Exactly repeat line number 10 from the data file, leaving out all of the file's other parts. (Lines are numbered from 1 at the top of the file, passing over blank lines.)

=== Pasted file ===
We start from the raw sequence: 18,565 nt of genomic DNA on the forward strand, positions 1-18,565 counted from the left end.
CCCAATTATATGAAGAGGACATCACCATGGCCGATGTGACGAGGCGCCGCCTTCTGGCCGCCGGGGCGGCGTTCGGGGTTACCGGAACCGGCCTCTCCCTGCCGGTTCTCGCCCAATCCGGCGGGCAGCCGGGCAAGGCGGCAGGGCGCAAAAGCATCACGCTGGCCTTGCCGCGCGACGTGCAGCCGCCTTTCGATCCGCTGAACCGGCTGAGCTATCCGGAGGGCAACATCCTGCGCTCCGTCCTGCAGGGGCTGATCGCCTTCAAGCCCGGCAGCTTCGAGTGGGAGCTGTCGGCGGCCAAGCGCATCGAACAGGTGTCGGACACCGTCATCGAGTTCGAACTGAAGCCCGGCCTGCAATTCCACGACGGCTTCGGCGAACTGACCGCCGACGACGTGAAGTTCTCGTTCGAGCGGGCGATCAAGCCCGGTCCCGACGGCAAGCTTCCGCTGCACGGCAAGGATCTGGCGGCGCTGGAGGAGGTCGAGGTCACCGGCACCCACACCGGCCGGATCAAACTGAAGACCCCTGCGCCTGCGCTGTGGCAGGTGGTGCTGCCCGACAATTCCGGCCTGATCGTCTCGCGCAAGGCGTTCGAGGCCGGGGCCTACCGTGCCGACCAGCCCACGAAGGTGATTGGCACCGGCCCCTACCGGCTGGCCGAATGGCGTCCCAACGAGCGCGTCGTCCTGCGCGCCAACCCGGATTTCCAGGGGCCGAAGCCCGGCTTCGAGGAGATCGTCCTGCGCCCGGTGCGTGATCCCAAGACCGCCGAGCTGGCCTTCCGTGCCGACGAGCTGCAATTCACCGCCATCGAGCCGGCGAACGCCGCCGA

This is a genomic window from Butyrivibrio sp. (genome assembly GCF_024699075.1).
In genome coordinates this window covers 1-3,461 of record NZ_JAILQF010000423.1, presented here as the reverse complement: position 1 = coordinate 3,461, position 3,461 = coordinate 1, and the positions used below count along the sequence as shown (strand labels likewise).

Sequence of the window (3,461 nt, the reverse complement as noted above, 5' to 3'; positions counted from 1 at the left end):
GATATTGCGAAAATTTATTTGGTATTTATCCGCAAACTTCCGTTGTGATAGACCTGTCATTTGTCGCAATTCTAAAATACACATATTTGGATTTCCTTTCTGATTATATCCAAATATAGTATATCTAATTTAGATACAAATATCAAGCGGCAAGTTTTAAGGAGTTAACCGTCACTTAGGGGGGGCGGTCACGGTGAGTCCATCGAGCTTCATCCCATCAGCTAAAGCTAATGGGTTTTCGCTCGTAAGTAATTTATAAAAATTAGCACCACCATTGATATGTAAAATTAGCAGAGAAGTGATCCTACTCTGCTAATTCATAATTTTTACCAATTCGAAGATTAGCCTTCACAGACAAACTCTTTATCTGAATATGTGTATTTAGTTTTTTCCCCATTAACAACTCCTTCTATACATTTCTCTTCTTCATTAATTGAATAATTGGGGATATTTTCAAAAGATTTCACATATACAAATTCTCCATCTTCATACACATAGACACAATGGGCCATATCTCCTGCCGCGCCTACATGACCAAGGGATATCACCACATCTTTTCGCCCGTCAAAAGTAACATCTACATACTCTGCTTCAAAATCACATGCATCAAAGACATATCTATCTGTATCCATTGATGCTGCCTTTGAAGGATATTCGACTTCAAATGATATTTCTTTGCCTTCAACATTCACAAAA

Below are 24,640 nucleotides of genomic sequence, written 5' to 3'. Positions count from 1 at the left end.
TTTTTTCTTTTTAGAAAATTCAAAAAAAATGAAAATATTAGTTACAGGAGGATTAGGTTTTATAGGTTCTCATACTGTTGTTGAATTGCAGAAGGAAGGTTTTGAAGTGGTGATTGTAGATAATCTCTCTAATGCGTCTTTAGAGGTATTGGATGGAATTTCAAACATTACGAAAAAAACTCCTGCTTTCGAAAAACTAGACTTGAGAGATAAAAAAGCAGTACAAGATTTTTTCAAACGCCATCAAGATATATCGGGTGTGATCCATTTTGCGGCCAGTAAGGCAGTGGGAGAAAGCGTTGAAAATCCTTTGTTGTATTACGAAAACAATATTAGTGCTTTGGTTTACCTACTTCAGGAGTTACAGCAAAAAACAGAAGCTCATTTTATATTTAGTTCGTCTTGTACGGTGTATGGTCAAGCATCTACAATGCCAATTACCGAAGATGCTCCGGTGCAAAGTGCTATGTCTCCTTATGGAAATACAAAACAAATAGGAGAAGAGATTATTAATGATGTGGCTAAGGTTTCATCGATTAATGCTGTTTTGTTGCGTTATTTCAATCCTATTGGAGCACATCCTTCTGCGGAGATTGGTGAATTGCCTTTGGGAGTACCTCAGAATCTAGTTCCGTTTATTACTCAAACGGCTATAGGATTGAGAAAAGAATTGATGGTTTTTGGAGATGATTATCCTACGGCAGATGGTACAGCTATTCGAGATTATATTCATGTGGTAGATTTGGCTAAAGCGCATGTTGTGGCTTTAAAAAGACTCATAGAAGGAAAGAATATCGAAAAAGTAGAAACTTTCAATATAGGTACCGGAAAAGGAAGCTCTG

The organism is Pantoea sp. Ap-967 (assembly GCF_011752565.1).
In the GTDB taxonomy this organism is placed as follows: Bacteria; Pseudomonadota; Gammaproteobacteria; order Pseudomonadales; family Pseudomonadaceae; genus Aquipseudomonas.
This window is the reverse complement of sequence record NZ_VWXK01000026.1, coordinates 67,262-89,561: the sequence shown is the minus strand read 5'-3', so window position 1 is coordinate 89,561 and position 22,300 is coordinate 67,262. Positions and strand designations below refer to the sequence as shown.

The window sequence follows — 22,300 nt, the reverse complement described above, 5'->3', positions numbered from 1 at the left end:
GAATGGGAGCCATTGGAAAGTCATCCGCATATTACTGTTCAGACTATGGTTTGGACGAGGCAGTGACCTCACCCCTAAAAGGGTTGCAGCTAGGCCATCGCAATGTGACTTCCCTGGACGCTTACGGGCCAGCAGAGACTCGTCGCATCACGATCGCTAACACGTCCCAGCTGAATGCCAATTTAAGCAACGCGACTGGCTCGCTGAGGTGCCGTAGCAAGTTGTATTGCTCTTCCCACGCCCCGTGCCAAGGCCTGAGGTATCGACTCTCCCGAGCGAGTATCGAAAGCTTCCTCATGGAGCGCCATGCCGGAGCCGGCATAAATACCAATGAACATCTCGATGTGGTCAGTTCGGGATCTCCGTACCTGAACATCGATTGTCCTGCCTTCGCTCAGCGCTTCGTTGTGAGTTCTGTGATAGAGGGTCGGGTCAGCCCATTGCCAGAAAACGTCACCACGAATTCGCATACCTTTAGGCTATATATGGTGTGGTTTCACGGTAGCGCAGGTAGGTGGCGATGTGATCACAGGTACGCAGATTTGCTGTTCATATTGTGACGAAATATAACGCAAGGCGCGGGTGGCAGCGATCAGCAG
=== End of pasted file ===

In the GTDB taxonomy this organism is placed as follows: Bacteria; Pseudomonadota; Gammaproteobacteria; order Pseudomonadales; family Pseudomonadaceae; genus Aquipseudomonas.